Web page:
Albumin dialysis reduces portal pressure acutely in patients with severe alcoholic hepatitis.
Sen S, Mookerjee RP, Cheshire LM, Davies NA, Williams R, Jalan R.
J Hepatol. 2005 Jul;43(1):142-8. Epub 2005 Apr 9
Liver Failure Group, Institute of Hepatology, University College London Medical School, 69-75 Chenies Mews, London WC1E 6HX, UK.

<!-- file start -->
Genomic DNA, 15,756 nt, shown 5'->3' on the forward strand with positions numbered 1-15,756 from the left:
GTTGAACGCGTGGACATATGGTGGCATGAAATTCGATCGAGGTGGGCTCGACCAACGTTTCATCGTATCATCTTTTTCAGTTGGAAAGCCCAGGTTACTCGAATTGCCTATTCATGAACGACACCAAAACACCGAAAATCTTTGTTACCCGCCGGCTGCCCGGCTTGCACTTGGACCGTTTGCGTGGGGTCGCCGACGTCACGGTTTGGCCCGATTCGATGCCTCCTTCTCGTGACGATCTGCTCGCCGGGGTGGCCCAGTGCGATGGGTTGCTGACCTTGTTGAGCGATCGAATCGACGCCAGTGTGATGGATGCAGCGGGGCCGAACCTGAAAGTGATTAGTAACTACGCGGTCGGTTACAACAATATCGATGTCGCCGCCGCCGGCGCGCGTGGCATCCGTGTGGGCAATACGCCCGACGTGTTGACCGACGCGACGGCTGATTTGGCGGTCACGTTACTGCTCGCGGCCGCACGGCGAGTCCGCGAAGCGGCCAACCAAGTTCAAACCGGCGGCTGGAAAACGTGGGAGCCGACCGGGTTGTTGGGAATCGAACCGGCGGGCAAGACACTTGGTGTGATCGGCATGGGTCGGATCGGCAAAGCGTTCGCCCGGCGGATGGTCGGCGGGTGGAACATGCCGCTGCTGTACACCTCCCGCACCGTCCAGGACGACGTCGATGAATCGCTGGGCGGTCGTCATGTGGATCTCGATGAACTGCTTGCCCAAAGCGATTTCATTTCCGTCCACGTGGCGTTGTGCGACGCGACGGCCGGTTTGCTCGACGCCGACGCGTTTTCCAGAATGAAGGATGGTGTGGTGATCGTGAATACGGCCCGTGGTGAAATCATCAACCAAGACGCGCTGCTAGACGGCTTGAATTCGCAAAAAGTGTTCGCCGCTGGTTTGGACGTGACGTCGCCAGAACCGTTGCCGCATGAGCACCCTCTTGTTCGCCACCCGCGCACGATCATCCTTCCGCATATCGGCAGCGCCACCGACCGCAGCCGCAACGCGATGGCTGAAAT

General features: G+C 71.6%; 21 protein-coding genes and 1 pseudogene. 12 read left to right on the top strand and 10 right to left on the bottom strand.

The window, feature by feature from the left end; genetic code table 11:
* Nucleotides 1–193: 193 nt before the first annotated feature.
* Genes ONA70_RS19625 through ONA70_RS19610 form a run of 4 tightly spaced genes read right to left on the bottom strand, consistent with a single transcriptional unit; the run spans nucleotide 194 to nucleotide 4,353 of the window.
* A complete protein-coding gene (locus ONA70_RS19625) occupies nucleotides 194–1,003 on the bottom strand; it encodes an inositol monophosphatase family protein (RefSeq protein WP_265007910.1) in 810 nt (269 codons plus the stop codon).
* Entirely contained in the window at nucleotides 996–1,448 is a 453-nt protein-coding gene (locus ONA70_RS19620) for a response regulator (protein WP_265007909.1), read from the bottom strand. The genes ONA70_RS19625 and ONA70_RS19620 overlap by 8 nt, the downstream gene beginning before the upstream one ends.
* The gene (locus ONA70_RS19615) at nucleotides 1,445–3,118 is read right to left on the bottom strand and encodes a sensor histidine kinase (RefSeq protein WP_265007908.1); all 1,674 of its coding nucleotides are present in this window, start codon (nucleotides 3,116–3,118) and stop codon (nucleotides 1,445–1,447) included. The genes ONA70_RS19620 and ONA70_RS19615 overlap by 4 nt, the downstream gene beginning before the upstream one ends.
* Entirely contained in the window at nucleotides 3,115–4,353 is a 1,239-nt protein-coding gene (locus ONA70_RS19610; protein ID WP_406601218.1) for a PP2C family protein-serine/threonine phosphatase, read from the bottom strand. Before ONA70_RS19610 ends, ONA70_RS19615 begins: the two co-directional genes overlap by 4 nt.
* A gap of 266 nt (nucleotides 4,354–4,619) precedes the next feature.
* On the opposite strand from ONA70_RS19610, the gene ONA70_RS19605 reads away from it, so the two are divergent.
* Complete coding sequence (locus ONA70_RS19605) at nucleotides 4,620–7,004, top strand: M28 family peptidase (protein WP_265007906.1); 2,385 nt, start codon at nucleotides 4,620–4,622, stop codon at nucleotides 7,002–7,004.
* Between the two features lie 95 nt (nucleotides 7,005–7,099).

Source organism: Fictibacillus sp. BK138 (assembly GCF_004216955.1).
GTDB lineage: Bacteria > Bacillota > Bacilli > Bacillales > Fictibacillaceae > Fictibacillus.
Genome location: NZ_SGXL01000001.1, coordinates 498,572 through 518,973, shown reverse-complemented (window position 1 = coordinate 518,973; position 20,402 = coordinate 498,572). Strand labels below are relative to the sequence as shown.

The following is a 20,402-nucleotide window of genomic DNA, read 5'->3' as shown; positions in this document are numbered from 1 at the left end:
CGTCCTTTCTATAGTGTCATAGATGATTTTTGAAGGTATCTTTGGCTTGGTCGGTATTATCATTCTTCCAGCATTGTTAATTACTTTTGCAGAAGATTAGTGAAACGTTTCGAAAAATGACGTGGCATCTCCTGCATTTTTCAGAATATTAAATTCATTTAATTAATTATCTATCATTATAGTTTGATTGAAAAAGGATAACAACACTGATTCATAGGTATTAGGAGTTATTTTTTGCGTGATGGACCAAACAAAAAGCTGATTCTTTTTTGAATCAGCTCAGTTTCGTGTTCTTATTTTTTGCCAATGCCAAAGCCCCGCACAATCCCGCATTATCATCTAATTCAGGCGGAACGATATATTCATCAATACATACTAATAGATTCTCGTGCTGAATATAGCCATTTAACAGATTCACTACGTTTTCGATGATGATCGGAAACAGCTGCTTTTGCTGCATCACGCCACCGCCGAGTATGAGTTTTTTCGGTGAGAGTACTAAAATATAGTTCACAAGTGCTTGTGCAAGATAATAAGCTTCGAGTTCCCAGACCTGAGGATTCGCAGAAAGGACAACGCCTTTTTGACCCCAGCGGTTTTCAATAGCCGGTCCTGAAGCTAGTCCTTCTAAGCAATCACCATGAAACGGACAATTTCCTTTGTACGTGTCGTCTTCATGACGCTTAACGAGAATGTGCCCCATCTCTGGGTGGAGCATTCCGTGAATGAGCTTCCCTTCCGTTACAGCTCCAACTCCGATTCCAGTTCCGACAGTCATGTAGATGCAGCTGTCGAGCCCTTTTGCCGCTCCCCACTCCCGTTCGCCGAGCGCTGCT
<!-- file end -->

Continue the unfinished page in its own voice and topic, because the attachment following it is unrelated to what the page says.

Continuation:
BACKGROUND/AIMS: In patients with alcoholic hepatitis (AH), inflammation contributes to the severity of portal hypertension. This study evaluates the acute effects of albumin dialysis, using the Molecular Adsorbents Recirculating System (MARS), on portal pressure in AH. METHODS: Eleven patients with AH and portal hypertension were treated with MARS (n=8) or haemofiltration (n=3). All patients had associated organ failure manifested by hepatic encephalopathy (Grade 2 or more) or renal failure. Hepatic venous pressure gradient (HVPG) was measured before, during and after the treatment session. RESULTS: A rapid significant reduction of HVPG was observed by 6 h (falling by > or =20% in 7/8 patients, reaching 12 mmHg in 6/8), which was sustained up to 18 h after stopping dialysis. Similar rapid sustained improvements of systemic haemodynamics were also observed. No changes occurred in three patients receiving haemofiltration alone. CONCLUSIONS: Albumin dialysis produces clinically significant, acute reduction in portal pressure but the mechanism by which this effect is achieved is not clear. Our results suggest that MARS may be a useful adjunct in management of portal hypertension, particularly in patients with severe AH with associated organ failure.